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1 - A bond-slave to the mind: sympathy and hypochondria in Robert Montgomery Bird's Sheppard Lee

Published online by Cambridge University Press:  01 June 2011

Justine S. Murison
Affiliation:
University of Illinois, Urbana-Champaign
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Summary

If I were seriously to propose to Congress to make mankind into sausages, I have no doubt that most of the members would smile at my proposition, and if any believed me to be in earnest, they would think that I proposed something much worse than Congress had ever done.

Henry David Thoreau, “Slavery in Massachusetts” (1854)

One can easily imagine that Edgar Allan Poe experienced a jolt of recognition as he sat down to read Robert Montgomery Bird's Sheppard Lee; Written by Himself (1836). Published anonymously by Harper and Brothers, Sheppard Lee is a novel of metempsychosis in which Lee's spirit inhabits and reanimates a succession of corpses, including a gouty brewer, a dandy on the make for a rich wife, and a Virginia slave hanged for insurrection. Not only playing on Poe's favorite terrain of unmoored souls, Bird turns this potentially gothic conceit into comedy. As it turns out (and much to Poe's displeasure), the metempsychosis in Sheppard Lee is all a dream. Poe's review of the novel for the Southern Literary Messenger judges Bird's handling of the transmigration of souls to be both a literary and medical problem. “The chief source of interest in such narrative,” chides Poe, “is, or should be, the contrasting of these varied events […] upon a character unchanging – except as changed by the events.” Rather, Lee “partially loses, and partially does not lose, his identity, at each transmigration,” robbing the narrative as a whole of consistency.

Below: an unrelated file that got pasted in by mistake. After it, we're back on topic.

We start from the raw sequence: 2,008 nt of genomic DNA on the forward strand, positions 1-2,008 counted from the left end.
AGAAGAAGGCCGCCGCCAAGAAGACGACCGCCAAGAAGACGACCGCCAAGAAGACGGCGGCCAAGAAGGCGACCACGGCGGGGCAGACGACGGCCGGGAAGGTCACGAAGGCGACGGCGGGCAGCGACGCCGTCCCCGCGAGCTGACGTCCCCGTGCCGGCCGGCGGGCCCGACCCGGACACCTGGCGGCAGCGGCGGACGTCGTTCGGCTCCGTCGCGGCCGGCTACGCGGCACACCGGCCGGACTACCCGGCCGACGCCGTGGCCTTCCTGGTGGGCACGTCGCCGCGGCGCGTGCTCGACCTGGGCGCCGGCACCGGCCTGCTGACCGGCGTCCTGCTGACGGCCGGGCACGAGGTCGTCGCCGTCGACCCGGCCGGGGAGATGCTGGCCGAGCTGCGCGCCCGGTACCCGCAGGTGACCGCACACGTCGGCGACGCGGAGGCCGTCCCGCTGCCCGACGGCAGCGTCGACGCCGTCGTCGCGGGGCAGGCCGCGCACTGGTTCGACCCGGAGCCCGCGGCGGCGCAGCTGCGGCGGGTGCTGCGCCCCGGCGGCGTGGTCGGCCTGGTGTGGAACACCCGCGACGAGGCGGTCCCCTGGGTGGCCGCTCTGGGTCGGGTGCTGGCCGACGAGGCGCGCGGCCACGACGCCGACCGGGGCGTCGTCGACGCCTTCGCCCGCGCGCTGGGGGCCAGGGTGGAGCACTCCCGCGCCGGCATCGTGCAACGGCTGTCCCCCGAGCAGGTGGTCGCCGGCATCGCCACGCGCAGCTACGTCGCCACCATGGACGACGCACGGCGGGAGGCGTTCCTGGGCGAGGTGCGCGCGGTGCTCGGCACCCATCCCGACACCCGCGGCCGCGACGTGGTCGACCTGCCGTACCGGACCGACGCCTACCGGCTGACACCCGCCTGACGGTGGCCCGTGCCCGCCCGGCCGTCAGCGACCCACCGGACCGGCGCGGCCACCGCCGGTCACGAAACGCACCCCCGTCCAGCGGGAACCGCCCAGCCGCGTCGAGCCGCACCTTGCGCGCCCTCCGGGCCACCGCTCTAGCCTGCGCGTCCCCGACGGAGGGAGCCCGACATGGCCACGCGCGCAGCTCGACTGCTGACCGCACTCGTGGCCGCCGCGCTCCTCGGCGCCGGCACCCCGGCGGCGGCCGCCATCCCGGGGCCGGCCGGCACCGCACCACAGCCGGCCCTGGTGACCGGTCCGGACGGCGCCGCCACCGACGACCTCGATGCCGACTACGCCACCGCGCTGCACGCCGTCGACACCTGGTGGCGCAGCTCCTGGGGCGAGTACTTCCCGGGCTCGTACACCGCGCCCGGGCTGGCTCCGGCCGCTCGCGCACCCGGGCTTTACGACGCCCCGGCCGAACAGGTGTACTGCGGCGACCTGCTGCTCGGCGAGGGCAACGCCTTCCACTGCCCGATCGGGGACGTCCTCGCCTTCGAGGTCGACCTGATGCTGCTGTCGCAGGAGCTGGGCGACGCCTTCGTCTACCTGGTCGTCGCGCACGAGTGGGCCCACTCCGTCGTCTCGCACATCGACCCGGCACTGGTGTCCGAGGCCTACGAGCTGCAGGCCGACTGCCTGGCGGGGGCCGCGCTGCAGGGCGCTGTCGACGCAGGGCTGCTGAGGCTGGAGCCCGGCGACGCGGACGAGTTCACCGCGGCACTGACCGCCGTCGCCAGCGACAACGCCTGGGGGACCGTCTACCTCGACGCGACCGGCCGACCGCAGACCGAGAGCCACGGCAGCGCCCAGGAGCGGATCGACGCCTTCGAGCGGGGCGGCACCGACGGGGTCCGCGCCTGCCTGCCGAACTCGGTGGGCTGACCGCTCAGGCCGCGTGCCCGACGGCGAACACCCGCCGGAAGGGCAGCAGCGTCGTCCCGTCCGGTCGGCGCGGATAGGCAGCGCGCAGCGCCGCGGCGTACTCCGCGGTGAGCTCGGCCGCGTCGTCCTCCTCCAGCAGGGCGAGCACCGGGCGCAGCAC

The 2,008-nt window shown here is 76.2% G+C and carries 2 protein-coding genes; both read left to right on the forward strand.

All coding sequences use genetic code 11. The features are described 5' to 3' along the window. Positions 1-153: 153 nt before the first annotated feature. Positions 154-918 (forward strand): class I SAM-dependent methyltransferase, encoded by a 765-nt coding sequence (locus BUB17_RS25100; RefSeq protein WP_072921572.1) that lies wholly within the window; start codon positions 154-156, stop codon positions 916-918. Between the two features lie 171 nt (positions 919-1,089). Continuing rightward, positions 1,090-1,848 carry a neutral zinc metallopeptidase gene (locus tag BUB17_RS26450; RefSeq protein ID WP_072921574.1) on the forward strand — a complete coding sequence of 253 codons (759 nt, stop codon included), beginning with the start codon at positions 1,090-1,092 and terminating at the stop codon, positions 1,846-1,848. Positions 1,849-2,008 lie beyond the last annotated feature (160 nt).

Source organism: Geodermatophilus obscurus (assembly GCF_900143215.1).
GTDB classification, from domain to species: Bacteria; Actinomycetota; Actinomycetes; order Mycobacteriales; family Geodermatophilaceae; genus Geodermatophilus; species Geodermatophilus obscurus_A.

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Publisher: Cambridge University Press
Print publication year: 2011

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